Act to Prohibit Greyhound Racing and Simulcast of Greyhound Racing
Sec. 1. Purpose
To prohibit greyhound racing as well as the interstate simulcasting of greyhound racing. The greyhound racing industry exists solely as a form of amusement for the public. Racing greyhounds spend most of their adult lives in crates or pens, causing the dogs harm both physically and psychologically. Limited human interaction, confinement, and pressure to run leave greyhounds unable to behave naturally. The greyhound racing industry has long ignored abusive practices such as surplus breeding, cruel methods of destroying unwanted dogs and substandard living conditions. In addition, live bait animals are often killed during training exercises.
Sec. 2. Definitions
(a) “Person”: an individual, partnership, corporation, limited liability company, association, governmental entity, or other legal entity.
(b) “Simulcast”: live transmission into this state of video or audio signals conveying a greyhound race held outside this state.
Sec. 3. Regulation
(a) No person shall hold, conduct or operate greyhound racing for public exhibition in this State for monetary remuneration.
(b) No person shall transmit or receive interstate simulcasting of greyhound racing for commercial purposes in this State.
Sec. 4. Penalties
(a) Violation of this act is a misdemeanor.
(b) Any person who violates this act may be punished by imprisonment for not more than 90 days or a fine of not more than $7,500, or both.
Greyhound racing attendance is declining nationwide. Nine states have bans on live greyhound racing: Idaho, Louisiana, Maine, Nevada, North Carolina, Pennsylvania, Vermont, Virginia, and Washington. However, tracks still exist legally in almost every part of the country. There are currently fifteen states that operate greyhound racing tracks: Alabama, Arizona, Arkansas, Colorado, Connecticut, Florida, Iowa, Kansas, Massachusetts, New Hampshire, Oregon, Rhode Island, Texas, West Virginia and Wisconsin. While the greyhound racing industry claims that greyhound racing is a highly regulated sport with high standards of animal care, in reality most state regulations are concerned only with gambling rules. This leaves the breeding and training operations effectively unregulated, and the dogs at the mercy of whoever is running the operation.
20,000 greyhounds are killed each year as the dwindling greyhound racing industry struggles to stay in business. In 2002, the remains of 3,000 greyhounds from tracks in Florida were found on an ex-racetrack security guard’s property. The security guard had been eliminating unwanted greyhounds with a .22 rifle for more than forty years. As the attorney for the security guard made clear, “If there’s anybody to be indicted here, it’s the industry because this is what they’re doing to these animals. The misery begins the day they’re born. The misery ends when my client gets a hold of them and puts a bullet in their head.”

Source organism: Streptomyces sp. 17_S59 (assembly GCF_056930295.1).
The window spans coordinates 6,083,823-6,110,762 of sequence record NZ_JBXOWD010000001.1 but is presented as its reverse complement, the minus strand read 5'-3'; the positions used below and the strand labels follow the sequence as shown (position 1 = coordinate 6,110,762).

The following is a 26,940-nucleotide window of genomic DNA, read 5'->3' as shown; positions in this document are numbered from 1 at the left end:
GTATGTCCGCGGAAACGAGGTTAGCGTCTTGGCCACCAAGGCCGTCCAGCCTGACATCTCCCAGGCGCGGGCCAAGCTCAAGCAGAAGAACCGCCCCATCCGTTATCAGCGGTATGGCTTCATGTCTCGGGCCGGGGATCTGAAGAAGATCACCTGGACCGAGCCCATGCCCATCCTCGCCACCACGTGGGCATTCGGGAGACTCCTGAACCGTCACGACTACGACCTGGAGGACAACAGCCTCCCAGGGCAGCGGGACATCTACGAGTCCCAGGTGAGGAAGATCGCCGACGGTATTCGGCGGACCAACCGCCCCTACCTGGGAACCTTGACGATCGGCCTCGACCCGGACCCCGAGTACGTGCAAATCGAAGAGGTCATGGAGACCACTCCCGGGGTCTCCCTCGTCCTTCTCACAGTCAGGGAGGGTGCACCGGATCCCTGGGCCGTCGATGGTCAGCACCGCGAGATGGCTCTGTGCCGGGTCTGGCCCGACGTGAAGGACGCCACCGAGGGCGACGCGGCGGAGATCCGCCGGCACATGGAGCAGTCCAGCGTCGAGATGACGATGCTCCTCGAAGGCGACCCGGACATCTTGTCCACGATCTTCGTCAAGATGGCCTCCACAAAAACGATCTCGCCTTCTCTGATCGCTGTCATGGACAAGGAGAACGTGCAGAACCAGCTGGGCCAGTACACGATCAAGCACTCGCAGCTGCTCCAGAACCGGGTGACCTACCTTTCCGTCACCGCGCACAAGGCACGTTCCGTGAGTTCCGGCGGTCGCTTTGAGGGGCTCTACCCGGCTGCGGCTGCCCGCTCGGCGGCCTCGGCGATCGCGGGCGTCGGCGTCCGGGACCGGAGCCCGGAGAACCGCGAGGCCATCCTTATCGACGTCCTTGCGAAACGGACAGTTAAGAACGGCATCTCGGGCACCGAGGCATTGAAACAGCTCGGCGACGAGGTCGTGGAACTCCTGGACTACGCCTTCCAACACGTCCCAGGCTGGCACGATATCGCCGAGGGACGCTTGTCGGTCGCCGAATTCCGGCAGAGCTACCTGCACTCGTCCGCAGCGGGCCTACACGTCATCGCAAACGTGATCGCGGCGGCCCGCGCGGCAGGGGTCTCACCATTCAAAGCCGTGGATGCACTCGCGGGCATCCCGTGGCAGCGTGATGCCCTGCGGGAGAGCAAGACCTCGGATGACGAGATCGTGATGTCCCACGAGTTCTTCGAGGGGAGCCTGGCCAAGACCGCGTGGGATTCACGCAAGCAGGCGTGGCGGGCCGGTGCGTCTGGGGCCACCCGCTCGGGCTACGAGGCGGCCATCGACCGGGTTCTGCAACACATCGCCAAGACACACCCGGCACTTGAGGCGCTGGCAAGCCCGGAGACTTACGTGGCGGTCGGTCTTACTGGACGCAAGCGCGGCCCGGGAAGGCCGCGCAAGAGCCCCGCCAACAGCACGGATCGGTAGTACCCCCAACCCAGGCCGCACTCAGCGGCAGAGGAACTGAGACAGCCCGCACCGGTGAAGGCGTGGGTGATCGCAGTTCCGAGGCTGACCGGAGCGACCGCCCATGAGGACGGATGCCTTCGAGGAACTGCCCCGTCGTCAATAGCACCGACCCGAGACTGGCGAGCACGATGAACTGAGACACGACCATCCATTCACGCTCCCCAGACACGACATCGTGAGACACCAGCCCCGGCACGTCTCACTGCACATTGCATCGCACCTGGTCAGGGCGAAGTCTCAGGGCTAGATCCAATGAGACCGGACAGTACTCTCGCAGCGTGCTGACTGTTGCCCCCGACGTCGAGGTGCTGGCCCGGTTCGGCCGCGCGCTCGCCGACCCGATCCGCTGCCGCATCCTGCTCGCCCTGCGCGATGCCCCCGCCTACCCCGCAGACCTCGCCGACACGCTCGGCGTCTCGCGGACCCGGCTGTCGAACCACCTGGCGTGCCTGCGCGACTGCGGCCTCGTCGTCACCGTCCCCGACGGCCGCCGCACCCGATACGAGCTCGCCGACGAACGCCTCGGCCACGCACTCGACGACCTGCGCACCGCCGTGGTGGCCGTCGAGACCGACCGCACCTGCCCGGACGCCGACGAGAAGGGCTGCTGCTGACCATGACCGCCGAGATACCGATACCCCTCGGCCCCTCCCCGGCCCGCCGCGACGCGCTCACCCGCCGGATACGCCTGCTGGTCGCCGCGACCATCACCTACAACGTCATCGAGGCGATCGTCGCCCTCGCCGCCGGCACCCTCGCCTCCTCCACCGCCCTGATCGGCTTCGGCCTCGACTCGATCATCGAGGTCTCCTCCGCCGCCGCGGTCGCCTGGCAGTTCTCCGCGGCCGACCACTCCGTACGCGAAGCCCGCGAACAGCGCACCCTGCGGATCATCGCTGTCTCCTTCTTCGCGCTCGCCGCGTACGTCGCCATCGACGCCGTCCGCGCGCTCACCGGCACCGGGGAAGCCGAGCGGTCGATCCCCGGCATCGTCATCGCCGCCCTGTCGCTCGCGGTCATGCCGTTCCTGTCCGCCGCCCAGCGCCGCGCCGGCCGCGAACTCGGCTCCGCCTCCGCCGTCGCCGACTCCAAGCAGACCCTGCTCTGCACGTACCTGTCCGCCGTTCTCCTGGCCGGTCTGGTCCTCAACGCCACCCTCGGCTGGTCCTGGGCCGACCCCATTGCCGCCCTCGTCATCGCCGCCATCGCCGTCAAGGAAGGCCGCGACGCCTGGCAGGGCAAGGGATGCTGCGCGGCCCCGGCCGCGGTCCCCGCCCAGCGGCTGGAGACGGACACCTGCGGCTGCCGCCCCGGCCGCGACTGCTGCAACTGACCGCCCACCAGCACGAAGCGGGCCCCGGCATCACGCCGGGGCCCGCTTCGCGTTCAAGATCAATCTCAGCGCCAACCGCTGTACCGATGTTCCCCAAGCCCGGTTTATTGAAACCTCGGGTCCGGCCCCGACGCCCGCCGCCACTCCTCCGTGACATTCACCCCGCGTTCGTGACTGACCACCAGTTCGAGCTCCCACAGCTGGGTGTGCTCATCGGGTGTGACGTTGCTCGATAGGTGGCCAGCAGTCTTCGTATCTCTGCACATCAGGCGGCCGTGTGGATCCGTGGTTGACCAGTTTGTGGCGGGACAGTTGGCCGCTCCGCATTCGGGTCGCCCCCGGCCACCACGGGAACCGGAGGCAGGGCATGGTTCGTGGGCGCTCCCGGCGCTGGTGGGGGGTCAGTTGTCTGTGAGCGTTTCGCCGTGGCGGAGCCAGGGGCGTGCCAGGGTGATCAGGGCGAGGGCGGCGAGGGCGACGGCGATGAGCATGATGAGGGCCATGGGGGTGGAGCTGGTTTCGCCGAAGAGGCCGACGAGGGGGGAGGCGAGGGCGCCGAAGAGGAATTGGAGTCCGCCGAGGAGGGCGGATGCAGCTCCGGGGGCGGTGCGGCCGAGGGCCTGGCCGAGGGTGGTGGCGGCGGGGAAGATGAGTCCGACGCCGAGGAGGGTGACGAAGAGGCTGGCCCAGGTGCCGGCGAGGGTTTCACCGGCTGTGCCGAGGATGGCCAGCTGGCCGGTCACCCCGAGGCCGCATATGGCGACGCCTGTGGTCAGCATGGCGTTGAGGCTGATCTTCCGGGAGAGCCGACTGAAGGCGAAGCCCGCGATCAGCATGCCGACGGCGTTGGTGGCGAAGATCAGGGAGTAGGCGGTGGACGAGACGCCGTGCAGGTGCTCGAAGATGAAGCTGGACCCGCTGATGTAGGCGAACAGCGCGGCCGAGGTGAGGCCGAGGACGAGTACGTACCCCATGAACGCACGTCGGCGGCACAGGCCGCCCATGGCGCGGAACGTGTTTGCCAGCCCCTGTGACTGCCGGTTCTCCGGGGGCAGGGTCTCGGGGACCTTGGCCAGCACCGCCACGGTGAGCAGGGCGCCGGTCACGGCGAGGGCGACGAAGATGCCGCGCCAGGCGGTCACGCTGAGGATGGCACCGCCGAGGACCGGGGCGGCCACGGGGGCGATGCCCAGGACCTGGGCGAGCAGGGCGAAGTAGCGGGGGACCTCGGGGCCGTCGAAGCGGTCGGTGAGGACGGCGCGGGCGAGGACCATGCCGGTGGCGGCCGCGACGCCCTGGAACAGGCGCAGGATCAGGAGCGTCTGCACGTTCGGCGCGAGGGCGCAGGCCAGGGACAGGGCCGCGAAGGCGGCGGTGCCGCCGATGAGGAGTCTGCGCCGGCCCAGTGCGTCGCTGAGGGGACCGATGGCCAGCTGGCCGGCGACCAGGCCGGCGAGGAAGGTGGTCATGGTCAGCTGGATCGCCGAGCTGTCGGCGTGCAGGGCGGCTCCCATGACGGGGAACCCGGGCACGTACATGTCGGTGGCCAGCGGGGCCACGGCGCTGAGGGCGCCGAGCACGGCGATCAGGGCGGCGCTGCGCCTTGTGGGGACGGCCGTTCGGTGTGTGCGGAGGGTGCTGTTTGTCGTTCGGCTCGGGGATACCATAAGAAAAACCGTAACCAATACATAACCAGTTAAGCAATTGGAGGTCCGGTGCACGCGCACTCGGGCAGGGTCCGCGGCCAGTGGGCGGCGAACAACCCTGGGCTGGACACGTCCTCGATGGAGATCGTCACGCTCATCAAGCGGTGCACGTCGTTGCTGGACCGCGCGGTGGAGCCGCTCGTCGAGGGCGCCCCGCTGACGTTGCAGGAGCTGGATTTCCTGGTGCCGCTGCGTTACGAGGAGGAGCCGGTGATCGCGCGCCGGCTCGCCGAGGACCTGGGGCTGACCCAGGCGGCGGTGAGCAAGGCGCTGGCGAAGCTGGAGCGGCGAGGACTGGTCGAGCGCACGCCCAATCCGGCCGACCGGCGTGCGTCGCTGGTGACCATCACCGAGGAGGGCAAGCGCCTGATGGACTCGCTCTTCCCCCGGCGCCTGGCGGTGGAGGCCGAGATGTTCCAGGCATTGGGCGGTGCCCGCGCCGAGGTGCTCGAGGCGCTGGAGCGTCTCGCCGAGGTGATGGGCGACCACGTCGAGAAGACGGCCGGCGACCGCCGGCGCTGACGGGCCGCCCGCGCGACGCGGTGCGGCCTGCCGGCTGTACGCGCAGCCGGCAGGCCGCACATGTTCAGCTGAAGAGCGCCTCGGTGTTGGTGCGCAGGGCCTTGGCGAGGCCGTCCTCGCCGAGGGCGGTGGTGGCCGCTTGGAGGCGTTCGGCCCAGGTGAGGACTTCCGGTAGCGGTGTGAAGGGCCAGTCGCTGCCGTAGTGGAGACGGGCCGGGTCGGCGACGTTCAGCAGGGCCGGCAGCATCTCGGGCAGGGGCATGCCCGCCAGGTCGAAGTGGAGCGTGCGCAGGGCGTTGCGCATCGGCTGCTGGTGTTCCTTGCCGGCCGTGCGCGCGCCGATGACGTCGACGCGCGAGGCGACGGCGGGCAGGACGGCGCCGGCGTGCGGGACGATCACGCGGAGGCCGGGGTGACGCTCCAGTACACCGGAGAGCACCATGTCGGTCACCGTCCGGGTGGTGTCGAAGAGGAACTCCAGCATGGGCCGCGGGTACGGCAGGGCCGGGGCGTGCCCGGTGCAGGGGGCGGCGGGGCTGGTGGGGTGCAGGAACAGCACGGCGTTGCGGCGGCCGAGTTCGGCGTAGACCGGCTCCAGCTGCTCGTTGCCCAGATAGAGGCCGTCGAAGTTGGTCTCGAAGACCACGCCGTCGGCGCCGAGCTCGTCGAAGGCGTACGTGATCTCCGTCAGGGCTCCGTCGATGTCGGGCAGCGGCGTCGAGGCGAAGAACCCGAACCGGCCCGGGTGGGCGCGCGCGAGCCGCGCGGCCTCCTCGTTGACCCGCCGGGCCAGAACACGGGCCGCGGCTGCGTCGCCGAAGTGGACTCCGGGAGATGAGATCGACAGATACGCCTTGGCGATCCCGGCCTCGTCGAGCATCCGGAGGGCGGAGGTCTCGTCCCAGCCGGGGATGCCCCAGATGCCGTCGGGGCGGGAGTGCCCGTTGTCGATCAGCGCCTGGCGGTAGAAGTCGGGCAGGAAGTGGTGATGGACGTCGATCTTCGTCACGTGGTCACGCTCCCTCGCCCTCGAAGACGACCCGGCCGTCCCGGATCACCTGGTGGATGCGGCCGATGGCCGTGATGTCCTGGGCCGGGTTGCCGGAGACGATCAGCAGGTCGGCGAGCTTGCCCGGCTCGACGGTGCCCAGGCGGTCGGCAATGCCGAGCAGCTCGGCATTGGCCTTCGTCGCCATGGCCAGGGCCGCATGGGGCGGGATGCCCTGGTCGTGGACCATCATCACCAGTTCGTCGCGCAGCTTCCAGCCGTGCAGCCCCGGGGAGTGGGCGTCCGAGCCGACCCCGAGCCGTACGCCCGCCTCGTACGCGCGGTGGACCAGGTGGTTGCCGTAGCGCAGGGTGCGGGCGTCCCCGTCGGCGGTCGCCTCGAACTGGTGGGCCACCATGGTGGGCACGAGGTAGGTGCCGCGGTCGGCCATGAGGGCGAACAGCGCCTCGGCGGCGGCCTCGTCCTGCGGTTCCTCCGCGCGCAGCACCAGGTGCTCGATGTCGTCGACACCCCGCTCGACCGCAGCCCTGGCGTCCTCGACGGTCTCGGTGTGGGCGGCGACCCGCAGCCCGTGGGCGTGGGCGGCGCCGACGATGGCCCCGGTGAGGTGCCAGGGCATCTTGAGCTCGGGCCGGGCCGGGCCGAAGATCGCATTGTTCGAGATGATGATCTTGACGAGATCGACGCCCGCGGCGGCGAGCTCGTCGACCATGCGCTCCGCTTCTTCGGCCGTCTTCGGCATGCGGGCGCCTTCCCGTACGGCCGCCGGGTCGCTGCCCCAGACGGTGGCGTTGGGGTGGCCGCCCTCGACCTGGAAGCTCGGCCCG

As more and more people have become aware of the plight of greyhounds, rescue groups have formed all over the country. These groups dedicate themselves to placing unwanted and retired greyhounds in loving homes. While greyhounds typically make wonderful companion animals, the racing greyhound’s background qualifies these dogs as “special needs.” This is because racing greyhounds have never been in a house, ridden in a car, or been exposed to children or other animals besides greyhounds.
The greyhound racing industry is inherently inhumane because a dog’s value is determined by the amount of money the dog generates, thus rendering the lesser racers expendable. In addition, abuse is pervasive throughout the greyhound racing industry. With a dog’s worth determined monetarily and with abuse at every level of the industry, the greyhound racing industry can never operate in a humane manner. The only hope for these dogs is the elimination of the industry altogether.
The Humane Society of the United States
Greyhound Protection League
People for the Ethical Treatment of Animals
Greyhound Adoption Center